There are 43 teams that race every week on the Sprint Cup circuit. All have different setups and alignments to try and create a competitive advantage. The one thing every team has in common: Sunoco race fuel.
It’s been the official racing fuel of NASCAR since 2004. With a new added emphasis on winning, teams are trying different strategies to optimize fuel and their chances at winning. Here are three things to consider about Sunoco race fuel that might impact how you watch the rest of the 2014 Sprint Cup season.
In a sport known for hundreds of miles and thousands of RPM, percentage points make a missive difference when it comes to Sprint Cup teams and fuel mileage. The typical Sprint Cup car will average around four miles per gallon during green flag runs. Mileage gets better when in the draft or during cautions.
A Sprint Cup car has an 18-gallon gas tank. So if a race is 400 miles, that means teams may have to fill up 4-6 times. The difference between 4 and 6 stops is the difference between Victory Lane and lapped traffic.
Sunoco Set Up:
According to Sunoco’s website, the Green E15 is actually green, a 98 octane fuel blend only used for high-performance engines. Teams get fuel directly from a truck 1-2 hours before the race; the fuel goes into the cans Sprint Cup fans see on TV. The cans weigh almost 100 pounds and can flow into the car in about 10 seconds.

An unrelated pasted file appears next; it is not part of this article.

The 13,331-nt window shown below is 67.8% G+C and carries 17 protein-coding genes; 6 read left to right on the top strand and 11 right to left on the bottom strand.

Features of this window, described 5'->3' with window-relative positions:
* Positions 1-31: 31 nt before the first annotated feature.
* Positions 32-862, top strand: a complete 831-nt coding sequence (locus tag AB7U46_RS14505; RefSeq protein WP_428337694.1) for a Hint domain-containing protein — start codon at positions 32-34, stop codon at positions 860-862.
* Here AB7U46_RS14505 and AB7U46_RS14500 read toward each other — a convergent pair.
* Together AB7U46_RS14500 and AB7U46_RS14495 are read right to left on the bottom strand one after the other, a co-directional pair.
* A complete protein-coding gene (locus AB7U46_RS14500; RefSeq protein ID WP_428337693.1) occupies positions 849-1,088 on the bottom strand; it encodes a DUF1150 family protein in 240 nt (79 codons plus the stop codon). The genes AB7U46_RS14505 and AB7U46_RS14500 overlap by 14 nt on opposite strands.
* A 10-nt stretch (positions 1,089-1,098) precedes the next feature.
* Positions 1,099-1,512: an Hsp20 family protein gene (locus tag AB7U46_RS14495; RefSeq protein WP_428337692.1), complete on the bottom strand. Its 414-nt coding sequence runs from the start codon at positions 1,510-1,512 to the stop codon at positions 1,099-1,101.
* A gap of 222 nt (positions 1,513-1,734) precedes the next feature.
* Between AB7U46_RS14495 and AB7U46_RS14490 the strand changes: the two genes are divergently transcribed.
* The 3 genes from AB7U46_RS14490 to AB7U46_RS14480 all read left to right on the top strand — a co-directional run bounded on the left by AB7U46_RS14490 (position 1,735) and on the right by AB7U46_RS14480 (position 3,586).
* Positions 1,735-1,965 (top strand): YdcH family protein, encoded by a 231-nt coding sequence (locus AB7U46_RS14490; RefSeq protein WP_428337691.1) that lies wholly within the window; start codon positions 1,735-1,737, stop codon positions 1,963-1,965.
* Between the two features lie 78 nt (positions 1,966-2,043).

The New Math:
Here’s where the math gets interesting and the racing gets even more interesting. As pit teams get more and more advanced, they can often deliver a full four-tire change in less time that it takes to fill up the tank. This creates several interesting questions for crew chiefs:
- Do you wait to fill up the tank and risk a loss in track position?
- Do you run a different fuel strategy?
- Do you worry less about tires?
- Do you change two or four tires?
- Do you rely on the speed of the car or a strategy that has you minimize stops, especially on a road course?
- Do you have enough fuel for up to three green/white runs at the end?
Keep in mind, Sprint Cup cars don’t have fuel gauges. Teams rely on weight, calculators and blind luck to determine if they have enough fuel to finish the race.
Sunoco race fuel has never been more advanced. The strategy as to how and when to use that fuel also continues to evolve. As teams look for any trick that might get them to Victory Lane and the Chase, expect to see Sunoco race fuel used more creatively as the 2014 Sprint Cup regular season dwindles.